Results 1 - 1 of 1
Results 1 - 1 of 1. Search took: 0.015 seconds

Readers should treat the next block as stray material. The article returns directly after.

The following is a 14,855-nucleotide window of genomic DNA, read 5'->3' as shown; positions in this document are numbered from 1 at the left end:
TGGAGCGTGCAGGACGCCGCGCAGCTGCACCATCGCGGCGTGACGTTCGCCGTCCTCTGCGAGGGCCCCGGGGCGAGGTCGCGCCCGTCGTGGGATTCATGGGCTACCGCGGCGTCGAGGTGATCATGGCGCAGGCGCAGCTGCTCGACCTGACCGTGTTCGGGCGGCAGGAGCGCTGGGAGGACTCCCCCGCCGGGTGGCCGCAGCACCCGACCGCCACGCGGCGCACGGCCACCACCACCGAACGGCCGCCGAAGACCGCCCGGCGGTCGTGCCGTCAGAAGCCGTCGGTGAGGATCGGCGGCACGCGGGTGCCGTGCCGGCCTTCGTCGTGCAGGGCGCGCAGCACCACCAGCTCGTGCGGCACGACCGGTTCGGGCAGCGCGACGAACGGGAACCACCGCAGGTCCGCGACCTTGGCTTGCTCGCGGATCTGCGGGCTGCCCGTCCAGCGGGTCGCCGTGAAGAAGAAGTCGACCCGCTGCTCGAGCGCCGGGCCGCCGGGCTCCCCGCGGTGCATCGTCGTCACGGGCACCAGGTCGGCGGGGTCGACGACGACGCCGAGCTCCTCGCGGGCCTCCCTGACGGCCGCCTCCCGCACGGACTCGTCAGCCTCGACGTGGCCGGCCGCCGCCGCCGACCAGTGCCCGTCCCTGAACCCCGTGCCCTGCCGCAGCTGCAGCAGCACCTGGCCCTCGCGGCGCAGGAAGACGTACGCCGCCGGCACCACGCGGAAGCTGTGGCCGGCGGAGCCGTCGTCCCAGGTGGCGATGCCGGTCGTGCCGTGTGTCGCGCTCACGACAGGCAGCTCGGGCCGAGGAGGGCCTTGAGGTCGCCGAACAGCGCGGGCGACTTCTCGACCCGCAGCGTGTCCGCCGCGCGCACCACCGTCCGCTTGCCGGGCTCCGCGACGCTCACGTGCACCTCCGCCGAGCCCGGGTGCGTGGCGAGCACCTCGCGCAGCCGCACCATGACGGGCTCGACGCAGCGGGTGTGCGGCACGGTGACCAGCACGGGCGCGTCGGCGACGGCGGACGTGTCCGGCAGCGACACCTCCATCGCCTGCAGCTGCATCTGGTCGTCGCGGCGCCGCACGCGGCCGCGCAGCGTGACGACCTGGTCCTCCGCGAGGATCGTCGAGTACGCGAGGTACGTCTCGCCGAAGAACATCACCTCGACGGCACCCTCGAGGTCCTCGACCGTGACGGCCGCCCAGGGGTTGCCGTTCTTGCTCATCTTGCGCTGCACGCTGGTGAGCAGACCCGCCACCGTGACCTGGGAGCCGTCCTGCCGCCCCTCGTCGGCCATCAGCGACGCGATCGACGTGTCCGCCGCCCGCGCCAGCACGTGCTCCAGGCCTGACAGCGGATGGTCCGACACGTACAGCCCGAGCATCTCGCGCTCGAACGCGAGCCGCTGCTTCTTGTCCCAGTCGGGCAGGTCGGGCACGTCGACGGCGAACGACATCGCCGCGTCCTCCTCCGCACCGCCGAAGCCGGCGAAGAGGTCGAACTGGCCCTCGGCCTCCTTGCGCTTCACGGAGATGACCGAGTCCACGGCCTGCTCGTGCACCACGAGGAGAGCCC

[en] Electron-impact excitation of H2 triplet states plays an important role in the heating of outer planet upper thermospheres. The state is the third ungerade triplet state, and the – emission is the largest cascade channel for the state. Accurate energies of the (v, J) levels are calculated from an ab initio potential energy curve. Radiative lifetimes of the (v, J) levels are obtained by an accurate evaluation of the – transition probabilities. The emission yields are determined from experimental lifetimes and calculated radiative lifetimes and are further verified by comparing experimental and synthetic – spectra at 20 eV impact energy. Spectral analysis revealed that multipolar components beyond the dipolar term are required to model the – excitation, and significant cascade excitation occurs at the (v = 0,1) levels. Kinetic energy (Ek) distributions of H atoms produced via predissociation of the state and the −− cascade dissociative emission are obtained. Predissociation of the state produces H atoms with an average Ek of 2.3 ± 0.4 eV/atom, while the Ek distribution of the −− channel is similar to that of the –− channel and produces H(1s) atoms with an average Ek of 1.15 ± 0.05 eV/atom. On average, each H2 excited to the state in an H2-dominated atmosphere deposits 3.3 ± 0.4 eV into the atmosphere, while each H2 directly excited to the state gives 2.2–2.3 eV to the atmosphere. The spectral distribution of the calculated – continuum emission due to the – excitation is significantly different from that of direct excitation.